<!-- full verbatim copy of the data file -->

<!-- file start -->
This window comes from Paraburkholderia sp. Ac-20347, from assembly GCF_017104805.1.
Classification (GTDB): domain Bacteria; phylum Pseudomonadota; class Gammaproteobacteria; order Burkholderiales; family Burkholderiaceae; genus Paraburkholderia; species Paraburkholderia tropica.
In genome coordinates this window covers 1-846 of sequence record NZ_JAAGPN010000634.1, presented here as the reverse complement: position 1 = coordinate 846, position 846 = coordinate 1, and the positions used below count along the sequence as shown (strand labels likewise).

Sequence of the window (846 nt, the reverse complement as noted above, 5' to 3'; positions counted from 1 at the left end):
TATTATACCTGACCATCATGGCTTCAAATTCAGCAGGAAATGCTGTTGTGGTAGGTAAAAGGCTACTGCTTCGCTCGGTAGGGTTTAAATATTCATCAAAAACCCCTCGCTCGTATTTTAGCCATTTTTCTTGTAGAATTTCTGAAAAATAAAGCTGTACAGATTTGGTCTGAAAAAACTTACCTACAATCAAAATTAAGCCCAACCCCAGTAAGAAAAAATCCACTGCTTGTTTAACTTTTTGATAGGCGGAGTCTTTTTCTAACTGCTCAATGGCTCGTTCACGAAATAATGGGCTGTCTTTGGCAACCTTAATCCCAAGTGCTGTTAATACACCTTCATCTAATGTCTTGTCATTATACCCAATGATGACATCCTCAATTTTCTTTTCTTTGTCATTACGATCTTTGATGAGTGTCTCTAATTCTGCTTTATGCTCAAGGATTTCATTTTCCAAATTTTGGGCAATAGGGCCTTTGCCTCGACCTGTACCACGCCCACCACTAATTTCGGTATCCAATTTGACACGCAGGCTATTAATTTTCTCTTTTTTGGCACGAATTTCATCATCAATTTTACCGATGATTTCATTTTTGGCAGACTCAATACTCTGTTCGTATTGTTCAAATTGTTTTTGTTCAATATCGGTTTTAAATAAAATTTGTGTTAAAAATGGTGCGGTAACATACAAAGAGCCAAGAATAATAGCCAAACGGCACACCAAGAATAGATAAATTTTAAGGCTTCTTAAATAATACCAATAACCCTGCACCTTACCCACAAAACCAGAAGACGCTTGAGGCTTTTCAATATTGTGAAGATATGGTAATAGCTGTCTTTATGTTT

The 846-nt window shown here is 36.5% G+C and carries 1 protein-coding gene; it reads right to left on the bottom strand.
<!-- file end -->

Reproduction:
This window comes from Paraburkholderia sp. Ac-20347, from assembly GCF_017104805.1.
Classification (GTDB): domain Bacteria; phylum Pseudomonadota; class Gammaproteobacteria; order Burkholderiales; family Burkholderiaceae; genus Paraburkholderia; species Paraburkholderia tropica.
In genome coordinates this window covers 1-846 of sequence record NZ_JAAGPN010000634.1, presented here as the reverse complement: position 1 = coordinate 846, position 846 = coordinate 1, and the positions used below count along the sequence as shown (strand labels likewise).

Sequence of the window (846 nt, the reverse complement as noted above, 5' to 3'; positions counted from 1 at the left end):
TATTATACCTGACCATCATGGCTTCAAATTCAGCAGGAAATGCTGTTGTGGTAGGTAAAAGGCTACTGCTTCGCTCGGTAGGGTTTAAATATTCATCAAAAACCCCTCGCTCGTATTTTAGCCATTTTTCTTGTAGAATTTCTGAAAAATAAAGCTGTACAGATTTGGTCTGAAAAAACTTACCTACAATCAAAATTAAGCCCAACCCCAGTAAGAAAAAATCCACTGCTTGTTTAACTTTTTGATAGGCGGAGTCTTTTTCTAACTGCTCAATGGCTCGTTCACGAAATAATGGGCTGTCTTTGGCAACCTTAATCCCAAGTGCTGTTAATACACCTTCATCTAATGTCTTGTCATTATACCCAATGATGACATCCTCAATTTTCTTTTCTTTGTCATTACGATCTTTGATGAGTGTCTCTAATTCTGCTTTATGCTCAAGGATTTCATTTTCCAAATTTTGGGCAATAGGGCCTTTGCCTCGACCTGTACCACGCCCACCACTAATTTCGGTATCCAATTTGACACGCAGGCTATTAATTTTCTCTTTTTTGGCACGAATTTCATCATCAATTTTACCGATGATTTCATTTTTGGCAGACTCAATACTCTGTTCGTATTGTTCAAATTGTTTTTGTTCAATATCGGTTTTAAATAAAATTTGTGTTAAAAATGGTGCGGTAACATACAAAGAGCCAAGAATAATAGCCAAACGGCACACCAAGAATAGATAAATTTTAAGGCTTCTTAAATAATACCAATAACCCTGCACCTTACCCACAAAACCAGAAGACGCTTGAGGCTTTTCAATATTGTGAAGATATGGTAATAGCTGTCTTTATGTTT

The 846-nt window shown here is 36.5% G+C and carries 1 protein-coding gene; it reads right to left on the bottom strand.